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Government mulls lower tax for app bikes

Move aimed at encouraging switch to contract carriage

By Anasuya Basu and Kinsuk Basu in Calcutta

  • Published 11.10.19, 1:43 AM
  • Updated 11.10.19, 1:43 AM
Now, the annual road tax for a two-wheeler plying as a “contract carriage” is at least Rs 8,000
Now, the annual road tax for a two-wheeler plying as a “contract carriage” is at least Rs 8,000 Telegraph file picture

The state government is considering a proposal to reduce the annual road tax for commercial two-wheelers in a bid to encourage bikers on e-commerce, app cab and food delivery platforms to switch from the private to commercial licence plate.

According to the proposal, two-wheelers with private number plates engaged in commercial activities will be charged Rs 780 annually if the owners get them registered as “contract carriages” (commercial vehicles).

Now, the annual road tax for a two-wheeler plying as a “contract carriage” is at least Rs 8,000.

The transport department’s proposal has been cleared by the finance department, officials said. The state cabinet will take the final call.

Government officials said the existing steep tax rate was the key reason why hundreds of bikes were being allowed to operate for commercial purposes — as bike-taxis or to deliver food or other items.

“The idea is to generate employment for a large number of people who have been using two-wheelers for commercial activities illegally,” an official in the transport department said.

“We have worked out a road tax that would be affordable for all. This will encourage them (bike users) to register their vehicles as contract carriages.”

Owners of vehicles with up to seven seats have to pay 1.2 per cent of the ex-showroom price or Rs 8,000, whichever is higher, to register the vehicles as contract carriages. That amount has to be paid every year as road tax.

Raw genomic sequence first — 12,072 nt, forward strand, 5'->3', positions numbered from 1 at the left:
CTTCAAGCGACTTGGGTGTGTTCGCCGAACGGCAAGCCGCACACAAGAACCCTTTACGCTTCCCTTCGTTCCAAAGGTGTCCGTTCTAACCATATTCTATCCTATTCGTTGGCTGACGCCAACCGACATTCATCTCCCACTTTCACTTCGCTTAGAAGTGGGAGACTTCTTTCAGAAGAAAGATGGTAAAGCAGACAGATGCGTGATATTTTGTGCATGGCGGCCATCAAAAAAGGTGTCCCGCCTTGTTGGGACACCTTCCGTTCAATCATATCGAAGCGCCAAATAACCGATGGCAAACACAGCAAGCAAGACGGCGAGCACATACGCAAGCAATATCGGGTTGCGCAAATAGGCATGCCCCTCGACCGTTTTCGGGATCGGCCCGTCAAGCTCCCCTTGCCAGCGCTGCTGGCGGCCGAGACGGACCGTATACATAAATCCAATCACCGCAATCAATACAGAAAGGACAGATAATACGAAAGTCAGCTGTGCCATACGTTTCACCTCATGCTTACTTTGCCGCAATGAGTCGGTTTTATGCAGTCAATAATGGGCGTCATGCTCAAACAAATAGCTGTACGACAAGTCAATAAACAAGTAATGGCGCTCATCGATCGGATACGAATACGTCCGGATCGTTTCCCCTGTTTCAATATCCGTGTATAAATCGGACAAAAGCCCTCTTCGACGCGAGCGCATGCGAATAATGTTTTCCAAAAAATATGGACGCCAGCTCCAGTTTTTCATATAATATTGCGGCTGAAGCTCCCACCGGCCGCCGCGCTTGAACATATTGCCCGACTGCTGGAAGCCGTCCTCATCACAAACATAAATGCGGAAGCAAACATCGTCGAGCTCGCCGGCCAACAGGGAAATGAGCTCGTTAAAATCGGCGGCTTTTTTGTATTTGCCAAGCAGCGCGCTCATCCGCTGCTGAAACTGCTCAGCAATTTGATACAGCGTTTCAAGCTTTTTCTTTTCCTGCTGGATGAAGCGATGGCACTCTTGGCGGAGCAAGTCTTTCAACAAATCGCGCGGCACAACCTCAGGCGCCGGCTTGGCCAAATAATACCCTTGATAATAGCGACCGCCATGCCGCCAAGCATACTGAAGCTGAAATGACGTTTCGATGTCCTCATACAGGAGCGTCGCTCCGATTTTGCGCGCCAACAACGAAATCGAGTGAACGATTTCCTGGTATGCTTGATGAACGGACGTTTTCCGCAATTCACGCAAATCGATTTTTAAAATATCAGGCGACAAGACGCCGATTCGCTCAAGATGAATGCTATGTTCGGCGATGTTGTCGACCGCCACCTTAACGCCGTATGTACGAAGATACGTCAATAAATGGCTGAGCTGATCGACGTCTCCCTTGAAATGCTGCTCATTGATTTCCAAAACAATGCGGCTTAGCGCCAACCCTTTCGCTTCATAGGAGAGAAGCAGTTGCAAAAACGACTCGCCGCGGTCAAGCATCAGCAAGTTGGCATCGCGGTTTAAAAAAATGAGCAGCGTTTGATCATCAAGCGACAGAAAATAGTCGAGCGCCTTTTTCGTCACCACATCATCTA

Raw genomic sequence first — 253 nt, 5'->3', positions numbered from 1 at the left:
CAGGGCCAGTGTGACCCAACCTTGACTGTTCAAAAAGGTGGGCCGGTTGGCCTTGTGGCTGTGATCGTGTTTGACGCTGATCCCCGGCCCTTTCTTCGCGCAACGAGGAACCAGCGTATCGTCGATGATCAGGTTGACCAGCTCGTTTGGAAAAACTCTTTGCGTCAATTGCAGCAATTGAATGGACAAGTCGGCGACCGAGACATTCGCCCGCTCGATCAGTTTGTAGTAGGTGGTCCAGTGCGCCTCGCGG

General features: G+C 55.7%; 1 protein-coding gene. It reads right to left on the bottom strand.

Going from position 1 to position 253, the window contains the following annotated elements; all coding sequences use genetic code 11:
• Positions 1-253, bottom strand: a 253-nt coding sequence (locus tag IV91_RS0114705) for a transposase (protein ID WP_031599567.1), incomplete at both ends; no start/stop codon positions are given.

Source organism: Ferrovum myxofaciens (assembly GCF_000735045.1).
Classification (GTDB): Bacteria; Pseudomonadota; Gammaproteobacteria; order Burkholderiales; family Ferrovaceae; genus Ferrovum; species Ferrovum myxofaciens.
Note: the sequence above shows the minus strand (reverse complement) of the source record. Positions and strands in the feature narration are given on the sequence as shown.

Ever since bike-taxis were introduced and it was reported that Rs 8,000 was unaffordable for most two-wheeler operators, the government has been trying to arrive at a figure that would be acceptable to all.

Many two-wheeler owners, including those working on e-commerce and food delivery platforms, said they would not pay the same amount as that of an MUV owner to make the switch.

“An average price of a two-wheeler is Rs 65,000 and 1.2 per cent of the amount will be Rs 780. That will be acceptable to all,” said an official in the finance department.

The owner of a non-commercial two-wheeler pays nine per cent of the ex-showroom price for tax for a 15-year period.

Rapido, which operates bike-taxis, refused to answer queries on the issue.

An Ola Bikes spokesperson said: “We are running a pilot in Calcutta to understand the market and its unique requirement better. Ola will scale up operations once the pilot collects enough data and stats. Ola is working with the authorities to ensure favourable policy guidelines and framework are put in place that benefits the customers and driver communities in the city.”

Subhankar Mondal, who works for an e-commerce company as a delivery person and is on the Ola bike platform, had been caught by the Howrah police while he was dropping a passenger there. “I pleaded with the policeman and he let me go with a warning.”

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